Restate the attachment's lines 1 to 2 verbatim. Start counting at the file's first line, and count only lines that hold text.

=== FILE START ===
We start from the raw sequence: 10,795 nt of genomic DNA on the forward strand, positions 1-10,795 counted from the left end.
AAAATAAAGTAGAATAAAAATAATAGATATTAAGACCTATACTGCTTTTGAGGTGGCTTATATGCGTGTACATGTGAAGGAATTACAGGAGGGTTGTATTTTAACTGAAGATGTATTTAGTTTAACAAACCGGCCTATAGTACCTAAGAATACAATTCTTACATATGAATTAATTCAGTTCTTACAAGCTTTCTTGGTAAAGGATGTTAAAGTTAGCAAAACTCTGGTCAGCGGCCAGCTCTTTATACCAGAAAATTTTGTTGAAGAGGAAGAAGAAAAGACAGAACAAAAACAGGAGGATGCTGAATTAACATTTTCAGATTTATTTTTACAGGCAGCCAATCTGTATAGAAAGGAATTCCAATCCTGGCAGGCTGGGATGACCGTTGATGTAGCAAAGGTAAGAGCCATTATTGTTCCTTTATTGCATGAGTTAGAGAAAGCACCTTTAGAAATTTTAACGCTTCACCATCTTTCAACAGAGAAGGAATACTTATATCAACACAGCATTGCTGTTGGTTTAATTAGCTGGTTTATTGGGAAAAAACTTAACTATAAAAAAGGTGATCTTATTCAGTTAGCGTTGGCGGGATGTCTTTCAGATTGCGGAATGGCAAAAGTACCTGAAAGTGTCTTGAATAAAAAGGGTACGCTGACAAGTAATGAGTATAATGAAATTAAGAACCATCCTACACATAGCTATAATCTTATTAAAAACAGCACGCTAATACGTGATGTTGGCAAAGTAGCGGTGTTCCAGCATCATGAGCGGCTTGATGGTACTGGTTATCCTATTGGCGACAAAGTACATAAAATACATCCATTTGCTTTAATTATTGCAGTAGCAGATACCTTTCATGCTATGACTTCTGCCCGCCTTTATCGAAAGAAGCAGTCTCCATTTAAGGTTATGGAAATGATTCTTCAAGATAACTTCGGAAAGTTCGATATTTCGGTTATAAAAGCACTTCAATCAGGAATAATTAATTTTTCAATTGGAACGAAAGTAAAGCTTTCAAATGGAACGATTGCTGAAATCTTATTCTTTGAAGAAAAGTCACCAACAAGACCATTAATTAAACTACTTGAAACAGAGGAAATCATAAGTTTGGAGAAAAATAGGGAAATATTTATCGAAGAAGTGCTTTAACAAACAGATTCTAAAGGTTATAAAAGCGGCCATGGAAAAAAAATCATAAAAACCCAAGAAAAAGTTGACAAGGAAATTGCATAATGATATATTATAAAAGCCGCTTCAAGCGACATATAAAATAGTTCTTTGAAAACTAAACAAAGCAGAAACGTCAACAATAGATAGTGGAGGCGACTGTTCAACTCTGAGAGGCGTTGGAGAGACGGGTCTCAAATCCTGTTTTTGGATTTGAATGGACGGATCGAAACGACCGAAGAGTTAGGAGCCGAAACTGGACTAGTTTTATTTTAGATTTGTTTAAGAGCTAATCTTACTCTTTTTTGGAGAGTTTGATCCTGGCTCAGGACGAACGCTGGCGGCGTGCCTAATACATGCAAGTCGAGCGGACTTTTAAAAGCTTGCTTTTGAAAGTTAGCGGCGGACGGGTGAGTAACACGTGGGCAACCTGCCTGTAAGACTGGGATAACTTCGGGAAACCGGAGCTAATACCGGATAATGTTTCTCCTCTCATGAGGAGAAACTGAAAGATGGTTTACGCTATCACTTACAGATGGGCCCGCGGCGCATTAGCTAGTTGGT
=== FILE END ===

We start from the raw sequence: 10,795 nt of genomic DNA on the forward strand, positions 1-10,795 counted from the left end.
AAAATAAAGTAGAATAAAAATAATAGATATTAAGACCTATACTGCTTTTGAGGTGGCTTATATGCGTGTACATGTGAAGGAATTACAGGAGGGTTGTATTTTAACTGAAGATGTATTTAGTTTAACAAACCGGCCTATAGTACCTAAGAATACAATTCTTACATATGAATTAATTCAGTTCTTACAAGCTTTCTTGGTAAAGGATGTTAAAGTTAGCAAAACTCTGGTCAGCGGCCAGCTCTTTATACCAGAAAATTTTGTTGAAGAGGAAGAAGAAAAGACAGAACAAAAACAGGAGGATGCTGAATTAACATTTTCAGATTTATTTTTACAGGCAGCCAATCTGTATAGAAAGGAATTCCAATCCTGGCAGGCTGGGATGACCGTTGATGTAGCAAAGGTAAGAGCCATTATTGTTCCTTTATTGCATGAGTTAGAGAAAGCACCTTTAGAAATTTTAACGCTTCACCATCTTTCAACAGAGAAGGAATACTTATATCAACACAGCATTGCTGTTGGTTTAATTAGCTGGTTTATTGGGAAAAAACTTAACTATAAAAAAGGTGATCTTATTCAGTTAGCGTTGGCGGGATGTCTTTCAGATTGCGGAATGGCAAAAGTACCTGAAAGTGTCTTGAATAAAAAGGGTACGCTGACAAGTAATGAGTATAATGAAATTAAGAACCATCCTACACATAGCTATAATCTTATTAAAAACAGCACGCTAATACGTGATGTTGGCAAAGTAGCGGTGTTCCAGCATCATGAGCGGCTTGATGGTACTGGTTATCCTATTGGCGACAAAGTACATAAAATACATCCATTTGCTTTAATTATTGCAGTAGCAGATACCTTTCATGCTATGACTTCTGCCCGCCTTTATCGAAAGAAGCAGTCTCCATTTAAGGTTATGGAAATGATTCTTCAAGATAACTTCGGAAAGTTCGATATTTCGGTTATAAAAGCACTTCAATCAGGAATAATTAATTTTTCAATTGGAACGAAAGTAAAGCTTTCAAATGGAACGATTGCTGAAATCTTATTCTTTGAAGAAAAGTCACCAACAAGACCATTAATTAAACTACTTGAAACAGAGGAAATCATAAGTTTGGAGAAAAATAGGGAAATATTTATCGAAGAAGTGCTTTAACAAACAGATTCTAAAGGTTATAAAAGCGGCCATGGAAAAAAAATCATAAAAACCCAAGAAAAAGTTGACAAGGAAATTGCATAATGATATATTATAAAAGCCGCTTCAAGCGACATATAAAATAGTTCTTTGAAAACTAAACAAAGCAGAAACGTCAACAATAGATAGTGGAGGCGACTGTTCAACTCTGAGAGGCGTTGGAGAGACGGGTCTCAAATCCTGTTTTTGGATTTGAATGGACGGATCGAAACGACCGAAGAGTTAGGAGCCGAAACTGGACTAGTTTTATTTTAGATTTGTTTAAGAGCTAATCTTACTCTTTTTTGGAGAGTTTGATCCTGGCTCAGGACGAACGCTGGCGGCGTGCCTAATACATGCAAGTCGAGCGGACTTTTAAAAGCTTGCTTTTGAAAGTTAGCGGCGGACGGGTGAGTAACACGTGGGCAACCTGCCTGTAAGACTGGGATAACTTCGGGAAACCGGAGCTAATACCGGATAATGTTTCTCCTCTCATGAGGAGAAACTGAAAGATGGTTTACGCTATCACTTACAGATGGGCCCGCGGCGCATTAGCTAGTTGGT